miserable, wild and stuporous men and women chained to walls and locked into pens-naked, filthy, brutalized, underfed, given no heat, sleeping on stone floors. It was this visit that started Dorothea on her life's work to improve conditions for the mentally ill. At once she started a campaign to have stoves placed in the cells and to have the inmates fully clothed. She found she had to fight
every form of prejudice without letup, but in the end she did succeed in her objective. By that time, Dorothea had determined to study first hand conditions for the insane throughout the entire state of Massachusetts. Unobtrusively she began to travel from county to county, gathering evidence to present to the Massachusetts Legislature as the basis for laws to improve conditions. From her home
state, she traveled on to other New England states and finally over the entire nation as it then existed.
Through the centuries, superstition, fear and a total lack of understanding of the nature of mental illnesses and of any effective methods for their treatment found the mentally ill almost universally avoided. They were locked up at home or in local prisons or poorhouses — often under conditions worse than those for the criminals who might be confined with them. The popular wisdom was that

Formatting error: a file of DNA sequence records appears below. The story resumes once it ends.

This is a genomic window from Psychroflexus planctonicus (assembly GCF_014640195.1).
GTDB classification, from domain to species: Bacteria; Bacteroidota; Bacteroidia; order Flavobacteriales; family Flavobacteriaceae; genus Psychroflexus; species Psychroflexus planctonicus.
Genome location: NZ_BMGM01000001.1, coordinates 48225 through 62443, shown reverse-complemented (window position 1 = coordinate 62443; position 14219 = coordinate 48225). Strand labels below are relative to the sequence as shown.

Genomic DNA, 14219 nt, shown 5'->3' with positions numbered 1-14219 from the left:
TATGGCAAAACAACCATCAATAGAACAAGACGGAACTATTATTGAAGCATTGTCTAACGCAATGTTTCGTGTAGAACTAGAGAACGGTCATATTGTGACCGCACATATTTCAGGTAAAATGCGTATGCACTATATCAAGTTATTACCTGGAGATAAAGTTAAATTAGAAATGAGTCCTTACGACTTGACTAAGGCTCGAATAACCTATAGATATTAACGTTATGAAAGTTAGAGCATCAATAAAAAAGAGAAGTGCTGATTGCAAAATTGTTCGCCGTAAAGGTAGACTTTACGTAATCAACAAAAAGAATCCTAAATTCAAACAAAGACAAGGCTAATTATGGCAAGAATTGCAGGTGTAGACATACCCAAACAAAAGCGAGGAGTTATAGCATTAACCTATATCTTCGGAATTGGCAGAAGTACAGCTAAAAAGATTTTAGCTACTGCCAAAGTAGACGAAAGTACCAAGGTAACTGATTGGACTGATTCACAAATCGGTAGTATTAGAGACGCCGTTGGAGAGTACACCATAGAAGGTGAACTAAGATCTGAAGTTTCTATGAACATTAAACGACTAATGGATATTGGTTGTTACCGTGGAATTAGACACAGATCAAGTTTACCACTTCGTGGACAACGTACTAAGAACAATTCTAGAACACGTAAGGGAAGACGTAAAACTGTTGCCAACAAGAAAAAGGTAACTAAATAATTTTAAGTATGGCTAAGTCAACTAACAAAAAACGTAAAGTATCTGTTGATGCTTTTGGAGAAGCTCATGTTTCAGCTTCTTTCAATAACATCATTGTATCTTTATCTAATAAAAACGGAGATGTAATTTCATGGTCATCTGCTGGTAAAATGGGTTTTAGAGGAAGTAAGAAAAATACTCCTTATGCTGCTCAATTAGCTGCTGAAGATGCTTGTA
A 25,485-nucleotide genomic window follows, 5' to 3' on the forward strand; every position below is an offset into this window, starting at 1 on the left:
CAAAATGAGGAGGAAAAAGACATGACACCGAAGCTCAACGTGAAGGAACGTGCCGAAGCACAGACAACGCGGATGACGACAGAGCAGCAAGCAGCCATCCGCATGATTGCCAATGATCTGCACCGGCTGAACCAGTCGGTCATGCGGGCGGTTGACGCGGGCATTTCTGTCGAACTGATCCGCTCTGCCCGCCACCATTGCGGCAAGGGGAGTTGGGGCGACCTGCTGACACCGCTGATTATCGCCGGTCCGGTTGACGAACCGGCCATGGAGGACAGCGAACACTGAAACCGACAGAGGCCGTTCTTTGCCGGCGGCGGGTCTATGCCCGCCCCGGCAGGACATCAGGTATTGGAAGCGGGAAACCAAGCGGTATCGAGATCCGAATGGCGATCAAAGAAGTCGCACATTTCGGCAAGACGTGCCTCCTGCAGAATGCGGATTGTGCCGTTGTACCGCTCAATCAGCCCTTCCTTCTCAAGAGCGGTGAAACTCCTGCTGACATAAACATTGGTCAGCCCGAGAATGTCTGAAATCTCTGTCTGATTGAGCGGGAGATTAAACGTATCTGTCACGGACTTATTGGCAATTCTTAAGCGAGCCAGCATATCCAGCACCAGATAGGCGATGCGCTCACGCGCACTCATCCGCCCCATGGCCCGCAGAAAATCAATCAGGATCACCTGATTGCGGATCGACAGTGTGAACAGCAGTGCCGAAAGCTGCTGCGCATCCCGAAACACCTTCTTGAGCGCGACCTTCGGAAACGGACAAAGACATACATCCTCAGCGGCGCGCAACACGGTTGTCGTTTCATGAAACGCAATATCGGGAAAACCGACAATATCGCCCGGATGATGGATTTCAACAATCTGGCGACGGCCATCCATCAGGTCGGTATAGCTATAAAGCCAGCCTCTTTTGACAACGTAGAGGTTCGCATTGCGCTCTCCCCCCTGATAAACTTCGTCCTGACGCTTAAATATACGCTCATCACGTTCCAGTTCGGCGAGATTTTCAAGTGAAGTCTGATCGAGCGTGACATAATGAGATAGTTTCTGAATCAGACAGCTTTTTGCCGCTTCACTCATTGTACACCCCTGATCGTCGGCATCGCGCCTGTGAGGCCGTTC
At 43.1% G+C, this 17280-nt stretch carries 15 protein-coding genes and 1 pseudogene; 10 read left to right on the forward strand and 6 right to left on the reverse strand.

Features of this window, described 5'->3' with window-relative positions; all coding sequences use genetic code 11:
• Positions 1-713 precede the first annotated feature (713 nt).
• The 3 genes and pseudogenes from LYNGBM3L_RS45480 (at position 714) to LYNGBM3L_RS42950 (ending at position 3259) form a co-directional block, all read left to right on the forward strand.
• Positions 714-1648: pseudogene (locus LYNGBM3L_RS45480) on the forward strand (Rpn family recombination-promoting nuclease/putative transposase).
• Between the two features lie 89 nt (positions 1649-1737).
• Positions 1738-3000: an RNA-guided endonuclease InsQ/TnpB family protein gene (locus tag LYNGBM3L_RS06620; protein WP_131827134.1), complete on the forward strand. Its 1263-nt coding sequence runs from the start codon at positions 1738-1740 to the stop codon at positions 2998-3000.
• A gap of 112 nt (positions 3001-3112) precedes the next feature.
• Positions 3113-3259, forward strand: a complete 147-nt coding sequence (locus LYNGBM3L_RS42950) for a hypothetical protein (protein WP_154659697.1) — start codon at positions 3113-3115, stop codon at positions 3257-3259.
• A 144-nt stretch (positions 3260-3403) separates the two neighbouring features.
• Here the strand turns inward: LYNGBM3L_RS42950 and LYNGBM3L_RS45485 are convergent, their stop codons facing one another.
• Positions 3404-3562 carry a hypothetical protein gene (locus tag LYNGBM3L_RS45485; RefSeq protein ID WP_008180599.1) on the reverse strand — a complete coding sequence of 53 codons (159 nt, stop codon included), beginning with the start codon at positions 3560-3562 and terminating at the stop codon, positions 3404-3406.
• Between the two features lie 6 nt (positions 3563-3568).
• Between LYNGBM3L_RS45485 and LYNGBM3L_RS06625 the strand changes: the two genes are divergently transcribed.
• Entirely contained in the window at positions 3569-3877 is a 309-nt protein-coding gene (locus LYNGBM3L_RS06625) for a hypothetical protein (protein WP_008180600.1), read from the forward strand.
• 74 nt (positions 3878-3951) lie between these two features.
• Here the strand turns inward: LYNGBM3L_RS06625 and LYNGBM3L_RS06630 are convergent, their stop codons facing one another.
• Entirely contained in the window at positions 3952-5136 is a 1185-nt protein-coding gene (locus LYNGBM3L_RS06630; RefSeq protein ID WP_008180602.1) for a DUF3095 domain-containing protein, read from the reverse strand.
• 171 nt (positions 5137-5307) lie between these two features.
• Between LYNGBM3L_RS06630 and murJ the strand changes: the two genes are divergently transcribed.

they had ceased to be fully human. It was broadly accepted, for instance, that the insane were completely unable to feel extremes of temperature so that it was thought to be unnecessary to protect them from either heat or cold. In the early nineteenth century in many communities, the indigent, the mentally ill, the able-bodied poor, and the orphans were all lumped together in "almshouses" or